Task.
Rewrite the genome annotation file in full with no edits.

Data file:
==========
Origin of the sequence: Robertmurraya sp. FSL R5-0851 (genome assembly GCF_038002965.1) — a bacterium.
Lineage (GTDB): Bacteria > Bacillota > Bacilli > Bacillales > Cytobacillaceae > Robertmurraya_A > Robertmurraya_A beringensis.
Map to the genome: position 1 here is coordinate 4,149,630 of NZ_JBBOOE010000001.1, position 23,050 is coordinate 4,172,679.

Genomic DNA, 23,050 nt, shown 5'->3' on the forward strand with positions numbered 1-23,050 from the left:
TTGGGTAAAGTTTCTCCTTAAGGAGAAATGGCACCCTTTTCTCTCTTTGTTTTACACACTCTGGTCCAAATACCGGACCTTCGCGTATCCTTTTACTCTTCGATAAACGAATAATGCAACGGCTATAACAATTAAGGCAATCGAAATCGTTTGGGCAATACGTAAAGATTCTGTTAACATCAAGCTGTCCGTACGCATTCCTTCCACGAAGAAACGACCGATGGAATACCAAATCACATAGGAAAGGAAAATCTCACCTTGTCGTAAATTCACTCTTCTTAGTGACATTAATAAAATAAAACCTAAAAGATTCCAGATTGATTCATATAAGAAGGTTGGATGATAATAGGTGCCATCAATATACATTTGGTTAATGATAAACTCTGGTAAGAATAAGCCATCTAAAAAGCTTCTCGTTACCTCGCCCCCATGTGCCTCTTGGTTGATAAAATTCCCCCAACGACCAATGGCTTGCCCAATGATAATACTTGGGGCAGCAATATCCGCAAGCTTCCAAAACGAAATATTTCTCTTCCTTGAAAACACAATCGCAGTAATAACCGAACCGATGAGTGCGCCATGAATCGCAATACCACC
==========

Origin of the sequence: Robertmurraya sp. FSL R5-0851 (genome assembly GCF_038002965.1) — a bacterium.
Lineage (GTDB): Bacteria > Bacillota > Bacilli > Bacillales > Cytobacillaceae > Robertmurraya_A > Robertmurraya_A beringensis.
Map to the genome: position 1 here is coordinate 4,149,630 of NZ_JBBOOE010000001.1, position 23,050 is coordinate 4,172,679.

Genomic DNA, 23,050 nt, shown 5'->3' on the forward strand with positions numbered 1-23,050 from the left:
TTGGGTAAAGTTTCTCCTTAAGGAGAAATGGCACCCTTTTCTCTCTTTGTTTTACACACTCTGGTCCAAATACCGGACCTTCGCGTATCCTTTTACTCTTCGATAAACGAATAATGCAACGGCTATAACAATTAAGGCAATCGAAATCGTTTGGGCAATACGTAAAGATTCTGTTAACATCAAGCTGTCCGTACGCATTCCTTCCACGAAGAAACGACCGATGGAATACCAAATCACATAGGAAAGGAAAATCTCACCTTGTCGTAAATTCACTCTTCTTAGTGACATTAATAAAATAAAACCTAAAAGATTCCAGATTGATTCATATAAGAAGGTTGGATGATAATAGGTGCCATCAATATACATTTGGTTAATGATAAACTCTGGTAAGAATAAGCCATCTAAAAAGCTTCTCGTTACCTCGCCCCCATGTGCCTCTTGGTTGATAAAATTCCCCCAACGACCAATGGCTTGCCCAATGATAATACTTGGGGCAGCAATATCCGCAAGCTTCCAAAACGAAATATTTCTCTTCCTTGAAAACACAATCGCAGTAATAACCGAACCGATGAGTGCGCCATGAATCGCAATACCACC